Notices to Members 99-65 (discussing the trade reporting rules for riskless principal transactions in Nasdaq and OTC securities) and 99-66 (discussing, among other things, the trade reporting rules for the Nasdaq InterMarket) were published in August 1999. The Notices announced that the Riskless Principal Trade Reporting Rules would go into effect on September 30, 1999.

Shortly after publication of Notices to Members 99-65 and 99-66, a number of firms represented that they were unable to prepare their systems for compliance with the new Riskless Principal Trade Reporting Rules by the September 30, 1999 deadline, due (in large part) to Year 2000 (“Y2K”) remediation and testing requirements. in response, Nasdaq filed a proposed interpretation to NASD Rules 4632, 4642, 4652, and 6620, the purpose of which was to delay the implementation date of the new Riskless Principal Trade Reporting Rules until March 1, 2000.[14]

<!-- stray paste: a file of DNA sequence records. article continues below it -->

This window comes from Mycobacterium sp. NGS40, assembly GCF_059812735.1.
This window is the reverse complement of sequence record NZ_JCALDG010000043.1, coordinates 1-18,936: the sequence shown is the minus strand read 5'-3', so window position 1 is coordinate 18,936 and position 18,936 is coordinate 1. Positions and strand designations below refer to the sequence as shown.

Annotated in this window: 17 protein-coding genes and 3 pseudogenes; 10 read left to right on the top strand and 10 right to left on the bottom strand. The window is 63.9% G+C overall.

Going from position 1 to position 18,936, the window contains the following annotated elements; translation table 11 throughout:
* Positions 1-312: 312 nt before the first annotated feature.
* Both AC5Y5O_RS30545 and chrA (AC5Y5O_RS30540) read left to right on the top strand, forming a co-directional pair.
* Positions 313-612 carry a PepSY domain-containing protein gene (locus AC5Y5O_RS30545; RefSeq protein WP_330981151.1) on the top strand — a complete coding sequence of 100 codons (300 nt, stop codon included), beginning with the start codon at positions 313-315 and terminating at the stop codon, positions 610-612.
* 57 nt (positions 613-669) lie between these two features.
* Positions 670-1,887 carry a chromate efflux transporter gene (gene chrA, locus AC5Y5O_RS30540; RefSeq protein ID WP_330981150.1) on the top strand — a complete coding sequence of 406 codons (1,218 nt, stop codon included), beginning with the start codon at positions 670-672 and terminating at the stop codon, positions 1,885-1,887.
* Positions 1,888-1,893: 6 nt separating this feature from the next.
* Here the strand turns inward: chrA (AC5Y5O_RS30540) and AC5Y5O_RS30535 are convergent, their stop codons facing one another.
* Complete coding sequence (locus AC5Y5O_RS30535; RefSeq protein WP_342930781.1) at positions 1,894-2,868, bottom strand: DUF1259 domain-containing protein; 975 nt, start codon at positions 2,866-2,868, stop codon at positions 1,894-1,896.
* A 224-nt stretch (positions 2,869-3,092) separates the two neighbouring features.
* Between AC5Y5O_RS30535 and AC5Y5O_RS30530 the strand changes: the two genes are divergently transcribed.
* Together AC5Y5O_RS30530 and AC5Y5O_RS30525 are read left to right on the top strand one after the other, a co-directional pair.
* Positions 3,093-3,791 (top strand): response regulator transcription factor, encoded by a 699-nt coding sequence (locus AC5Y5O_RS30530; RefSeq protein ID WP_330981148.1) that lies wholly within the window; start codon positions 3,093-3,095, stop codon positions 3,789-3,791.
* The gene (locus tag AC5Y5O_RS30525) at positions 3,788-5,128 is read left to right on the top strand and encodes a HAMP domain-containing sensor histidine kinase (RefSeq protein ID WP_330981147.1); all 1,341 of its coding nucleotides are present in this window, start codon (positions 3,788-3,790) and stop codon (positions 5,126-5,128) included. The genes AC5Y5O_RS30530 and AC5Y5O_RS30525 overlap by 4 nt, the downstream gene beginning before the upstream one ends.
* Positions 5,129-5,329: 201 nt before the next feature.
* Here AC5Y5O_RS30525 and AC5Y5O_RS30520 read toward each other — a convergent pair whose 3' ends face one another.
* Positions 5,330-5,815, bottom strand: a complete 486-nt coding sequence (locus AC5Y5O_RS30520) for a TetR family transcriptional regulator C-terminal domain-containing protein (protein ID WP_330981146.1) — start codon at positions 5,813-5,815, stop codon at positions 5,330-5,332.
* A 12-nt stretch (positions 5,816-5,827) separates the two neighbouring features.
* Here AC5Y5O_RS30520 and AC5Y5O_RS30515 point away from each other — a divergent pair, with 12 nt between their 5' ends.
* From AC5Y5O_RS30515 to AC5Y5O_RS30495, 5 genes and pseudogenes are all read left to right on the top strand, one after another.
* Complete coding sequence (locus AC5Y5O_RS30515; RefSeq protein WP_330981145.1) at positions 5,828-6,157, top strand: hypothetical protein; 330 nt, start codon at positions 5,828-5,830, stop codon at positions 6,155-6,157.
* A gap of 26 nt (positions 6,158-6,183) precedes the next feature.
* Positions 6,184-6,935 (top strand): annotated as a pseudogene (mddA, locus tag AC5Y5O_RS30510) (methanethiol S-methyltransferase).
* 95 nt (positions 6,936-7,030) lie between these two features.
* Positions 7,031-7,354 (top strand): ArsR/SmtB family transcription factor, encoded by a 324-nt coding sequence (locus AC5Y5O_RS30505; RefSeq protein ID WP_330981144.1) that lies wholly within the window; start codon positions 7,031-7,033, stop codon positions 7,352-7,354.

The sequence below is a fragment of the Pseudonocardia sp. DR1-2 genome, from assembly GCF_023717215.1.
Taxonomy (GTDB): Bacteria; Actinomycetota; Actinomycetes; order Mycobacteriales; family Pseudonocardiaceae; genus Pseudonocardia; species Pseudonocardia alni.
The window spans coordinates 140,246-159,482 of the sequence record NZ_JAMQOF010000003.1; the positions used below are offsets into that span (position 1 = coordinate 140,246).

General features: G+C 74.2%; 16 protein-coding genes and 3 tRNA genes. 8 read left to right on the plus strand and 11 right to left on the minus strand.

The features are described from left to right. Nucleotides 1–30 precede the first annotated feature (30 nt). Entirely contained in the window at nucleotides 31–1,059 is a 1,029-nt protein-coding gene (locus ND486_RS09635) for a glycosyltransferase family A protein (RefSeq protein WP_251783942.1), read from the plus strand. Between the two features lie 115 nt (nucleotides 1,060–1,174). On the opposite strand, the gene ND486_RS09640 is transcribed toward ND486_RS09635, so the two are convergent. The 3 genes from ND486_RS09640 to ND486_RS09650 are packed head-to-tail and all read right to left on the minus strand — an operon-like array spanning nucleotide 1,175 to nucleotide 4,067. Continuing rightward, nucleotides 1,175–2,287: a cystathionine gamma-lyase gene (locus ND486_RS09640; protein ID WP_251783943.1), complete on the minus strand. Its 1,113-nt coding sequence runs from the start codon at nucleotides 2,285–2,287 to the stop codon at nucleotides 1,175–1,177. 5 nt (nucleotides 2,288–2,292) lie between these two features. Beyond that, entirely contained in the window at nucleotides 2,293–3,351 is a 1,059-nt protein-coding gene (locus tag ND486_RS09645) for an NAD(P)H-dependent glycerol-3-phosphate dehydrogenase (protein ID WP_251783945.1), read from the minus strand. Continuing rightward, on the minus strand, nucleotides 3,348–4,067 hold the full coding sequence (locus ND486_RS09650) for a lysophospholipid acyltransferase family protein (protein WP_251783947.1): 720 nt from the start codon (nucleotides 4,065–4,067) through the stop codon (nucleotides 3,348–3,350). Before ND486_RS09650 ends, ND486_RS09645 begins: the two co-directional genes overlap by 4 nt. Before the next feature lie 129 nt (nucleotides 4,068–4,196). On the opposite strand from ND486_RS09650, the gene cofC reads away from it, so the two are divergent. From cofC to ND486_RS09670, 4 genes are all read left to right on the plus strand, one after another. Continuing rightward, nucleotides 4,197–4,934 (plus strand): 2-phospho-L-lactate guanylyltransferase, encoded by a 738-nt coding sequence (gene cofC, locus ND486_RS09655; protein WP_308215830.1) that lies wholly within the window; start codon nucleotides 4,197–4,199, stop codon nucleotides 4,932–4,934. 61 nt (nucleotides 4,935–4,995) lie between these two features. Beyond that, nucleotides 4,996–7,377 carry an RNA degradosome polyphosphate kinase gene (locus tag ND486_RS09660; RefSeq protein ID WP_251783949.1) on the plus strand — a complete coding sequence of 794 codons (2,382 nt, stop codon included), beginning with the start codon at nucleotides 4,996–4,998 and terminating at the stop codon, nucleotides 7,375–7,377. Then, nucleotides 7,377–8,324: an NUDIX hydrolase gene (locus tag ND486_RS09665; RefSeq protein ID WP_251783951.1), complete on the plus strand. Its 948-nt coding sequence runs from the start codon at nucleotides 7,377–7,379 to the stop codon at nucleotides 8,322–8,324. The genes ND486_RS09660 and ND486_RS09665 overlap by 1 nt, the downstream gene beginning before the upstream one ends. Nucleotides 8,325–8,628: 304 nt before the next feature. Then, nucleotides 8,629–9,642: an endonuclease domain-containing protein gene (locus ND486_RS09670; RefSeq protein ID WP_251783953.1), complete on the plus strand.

Subsequently, a number of NASD member firms requested a further extension of the implementation date of the Riskless Principal Trade Reporting Rules.[15] The firms stated that the approach described in Notices to Members 99-65 and 99-66 for riskless principal trade reporting raised significant issues that needed to be addressed in greater detail through, for example, interpretive guidance. The firms requested an extension of the implementation date until September 1, 2000 to provide time to resolve the issues posed and to program systems. On February 23, 2000, Nasdaq filed a proposed interpretation to NASD Rules 4632, 4642, 4652, and 6620 to delay the implementation date of the new Riskless Principal Trade Reporting Rules until September 1, 2000.[16]